She still gets surprised when people want to hug her at the supermarket, but her studious media appearances analyzing the pandemic have suddenly made Dr. Margareth Dalcolmo famous in coronavirus-ravaged Brazil.
Dalcolmo, a 65-year-old pulmonologist, was an unknown researcher at public health institute Fiocruz when Covid-19 arrived in Brazil in February 2020.
But the soft-spoken expert has since made hundreds of media appearances on the health crisis, emerging as a comforting, almost motherly source of information in a country where disinformation and science-bashing are spreading as fast as the virus.
It all started in March last year, when Dalcolmo made a short video summarizing a crisis-response meeting she had just attended in the capital, Brasilia.
"I knew nothing about social media at that point. But it got 1.5 million views," she said.
She has since become omnipresent on Brazilian TV and other media, one of the most listened-to voices on the pandemic in a country where more than 270,000 people have died of Covid-19 — the world's second-highest death toll, after the United States.
Radiating calm authority with her red horn-rimmed glasses, she preaches the gospel of face masks, social distancing and vaccines, while denouncing mismanagement and corruption by health officials.
She has also pulled no punches in criticizing "absurd, inept" views, such as arguments against vaccines or in favour of the medication hydroxychloroquine.
That has placed her squarely opposite a powerful figure who has repeatedly made both: far-right President Jair Bolsonaro.
"The forces of obscurantism have done tremendous harm to the Brazilian people," Dalcolmo told AFP.
"But that just makes me feel even more driven to repeat the same information 1,000 times. And I'll do it until I collapse."
Dalcolmo has made 440 media appearances in all, giving her the name recognition typically reserved for, say, a superstar footballer.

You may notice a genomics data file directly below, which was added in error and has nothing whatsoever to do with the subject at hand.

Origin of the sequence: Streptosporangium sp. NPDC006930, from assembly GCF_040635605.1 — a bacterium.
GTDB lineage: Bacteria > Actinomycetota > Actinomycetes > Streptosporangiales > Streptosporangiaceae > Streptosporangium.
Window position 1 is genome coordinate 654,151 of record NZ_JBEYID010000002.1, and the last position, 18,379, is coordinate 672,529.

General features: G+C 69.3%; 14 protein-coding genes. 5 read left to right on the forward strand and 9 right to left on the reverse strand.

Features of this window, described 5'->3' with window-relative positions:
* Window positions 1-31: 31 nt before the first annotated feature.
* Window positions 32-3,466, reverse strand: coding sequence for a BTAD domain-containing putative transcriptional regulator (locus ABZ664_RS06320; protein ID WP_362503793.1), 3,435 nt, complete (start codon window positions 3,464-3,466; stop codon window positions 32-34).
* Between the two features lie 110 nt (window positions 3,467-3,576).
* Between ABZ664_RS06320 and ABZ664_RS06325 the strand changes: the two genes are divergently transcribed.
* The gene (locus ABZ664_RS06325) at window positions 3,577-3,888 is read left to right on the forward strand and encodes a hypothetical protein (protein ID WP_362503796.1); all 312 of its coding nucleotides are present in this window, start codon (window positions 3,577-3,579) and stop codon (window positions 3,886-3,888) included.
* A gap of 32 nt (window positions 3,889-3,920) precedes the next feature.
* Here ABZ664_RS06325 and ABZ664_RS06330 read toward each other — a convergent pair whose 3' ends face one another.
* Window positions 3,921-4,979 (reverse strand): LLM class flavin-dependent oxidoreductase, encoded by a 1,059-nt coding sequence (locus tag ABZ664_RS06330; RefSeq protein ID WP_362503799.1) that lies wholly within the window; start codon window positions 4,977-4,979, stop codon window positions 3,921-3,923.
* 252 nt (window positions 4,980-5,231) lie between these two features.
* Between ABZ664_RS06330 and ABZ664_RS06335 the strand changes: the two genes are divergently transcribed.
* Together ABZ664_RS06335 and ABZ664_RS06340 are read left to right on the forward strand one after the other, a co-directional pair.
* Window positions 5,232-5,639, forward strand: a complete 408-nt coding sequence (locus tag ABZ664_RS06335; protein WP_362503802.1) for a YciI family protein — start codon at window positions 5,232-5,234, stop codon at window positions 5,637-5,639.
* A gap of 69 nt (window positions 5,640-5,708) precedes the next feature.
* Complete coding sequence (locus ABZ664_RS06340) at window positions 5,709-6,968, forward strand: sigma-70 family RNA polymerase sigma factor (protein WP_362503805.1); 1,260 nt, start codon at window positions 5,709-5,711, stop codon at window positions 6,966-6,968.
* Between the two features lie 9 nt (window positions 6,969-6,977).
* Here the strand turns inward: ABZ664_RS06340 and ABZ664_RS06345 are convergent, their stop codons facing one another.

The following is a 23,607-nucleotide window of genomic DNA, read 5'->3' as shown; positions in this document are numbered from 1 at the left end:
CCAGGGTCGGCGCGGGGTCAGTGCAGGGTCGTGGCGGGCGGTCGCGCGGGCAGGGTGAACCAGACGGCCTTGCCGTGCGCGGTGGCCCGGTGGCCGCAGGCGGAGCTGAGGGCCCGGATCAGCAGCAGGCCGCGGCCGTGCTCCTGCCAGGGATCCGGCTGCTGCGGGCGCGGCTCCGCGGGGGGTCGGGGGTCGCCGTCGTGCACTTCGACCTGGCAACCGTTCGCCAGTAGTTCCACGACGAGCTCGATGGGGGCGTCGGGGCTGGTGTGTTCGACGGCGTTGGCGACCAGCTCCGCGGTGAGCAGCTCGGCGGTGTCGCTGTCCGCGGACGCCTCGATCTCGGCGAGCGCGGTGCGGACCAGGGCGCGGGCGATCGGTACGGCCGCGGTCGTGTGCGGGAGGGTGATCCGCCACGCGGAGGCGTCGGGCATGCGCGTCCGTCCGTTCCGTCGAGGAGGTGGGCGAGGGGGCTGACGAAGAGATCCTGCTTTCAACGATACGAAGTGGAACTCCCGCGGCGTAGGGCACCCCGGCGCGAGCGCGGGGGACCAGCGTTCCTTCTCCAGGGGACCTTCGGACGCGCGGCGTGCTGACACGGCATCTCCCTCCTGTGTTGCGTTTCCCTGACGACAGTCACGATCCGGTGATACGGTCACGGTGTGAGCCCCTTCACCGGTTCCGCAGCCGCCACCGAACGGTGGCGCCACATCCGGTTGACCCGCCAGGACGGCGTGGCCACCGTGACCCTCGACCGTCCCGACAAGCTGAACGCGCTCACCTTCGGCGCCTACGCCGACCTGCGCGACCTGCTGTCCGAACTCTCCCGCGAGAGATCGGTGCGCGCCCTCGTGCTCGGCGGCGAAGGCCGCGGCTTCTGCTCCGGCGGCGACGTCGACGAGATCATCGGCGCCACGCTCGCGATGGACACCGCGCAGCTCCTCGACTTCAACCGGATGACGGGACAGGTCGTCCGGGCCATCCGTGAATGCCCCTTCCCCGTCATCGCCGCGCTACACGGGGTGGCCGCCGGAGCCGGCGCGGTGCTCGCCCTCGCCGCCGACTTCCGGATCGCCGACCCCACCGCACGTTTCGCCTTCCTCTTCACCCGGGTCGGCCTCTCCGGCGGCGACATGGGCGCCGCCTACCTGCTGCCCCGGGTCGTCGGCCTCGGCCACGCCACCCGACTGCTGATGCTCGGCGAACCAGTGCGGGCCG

"People are talking more about Margareth Dalcolmo than Neymar," columnist Zuenir Ventura wrote in newspaper Globo last month.
'Another hard year'
For those who think their lives have been upended by the pandemic, try Dalcolmo's routine.
She starts her day at 7:00 am with video appointments with patients, and typically finishes at 9pm.
"I'm also at Fiocruz, visiting hospitals, seeing patients at my clinic," she said.
"I work at home. I have a lot of journal articles to read," said Dalcolmo, who is married to 92-year-old public intellectual Candido Mendes de Almeida, a famous Brazilian in his own right.
A life-long bookworm, Dalcolmo still tries to reserve time for pleasure reading. Fluent in French, she loves the work of Simone de Beauvoir and Marguerite Yourcenar, the first woman elected to the Academie Francaise.
In fact, she says she became a pulmonologist because of a novel: The Magic Mountain, by German writer Thomas Mann, which takes place at a sanatorium.
Dalcolmo says she is proud to be the first person in Brazil to receive the vaccine developed by Oxford University, which Fiocruz is helping produce.
It did not arrive in time to spare her a bout of her own with Covid-19 last May.
The disease left her fingers slightly numb, but above all the memory of "anguished nights that lasted too long," she said.
Now, it is her sister's turn: the beloved sibling who Dalcolmo calls her "rock" is currently in an intensive care unit in their southeastern home state, Espirito Santo.
The worst moments of the pandemic, she said, "are when a patient is in intensive care, all alone, still conscious, and asks us to convey their final wishes to their family before being intubated."
The pressure made her crack — once — in a video that went viral in January.
In tears, she lashed out at the "absolute incompetence" that led to vaccine shortages that have slowed the immunization of Brazil's 212 million people.
But there are moments of grace, she said.
"People recognize me at the supermarket as 'the doctor from TV.' They tell me, 'We want to hug you, you're in our home almost every night! We trust you,'" she said.
But with the number of cases and deaths currently surging in Brazil, she has a warning for her audience: 2021 "is going to be another very hard year."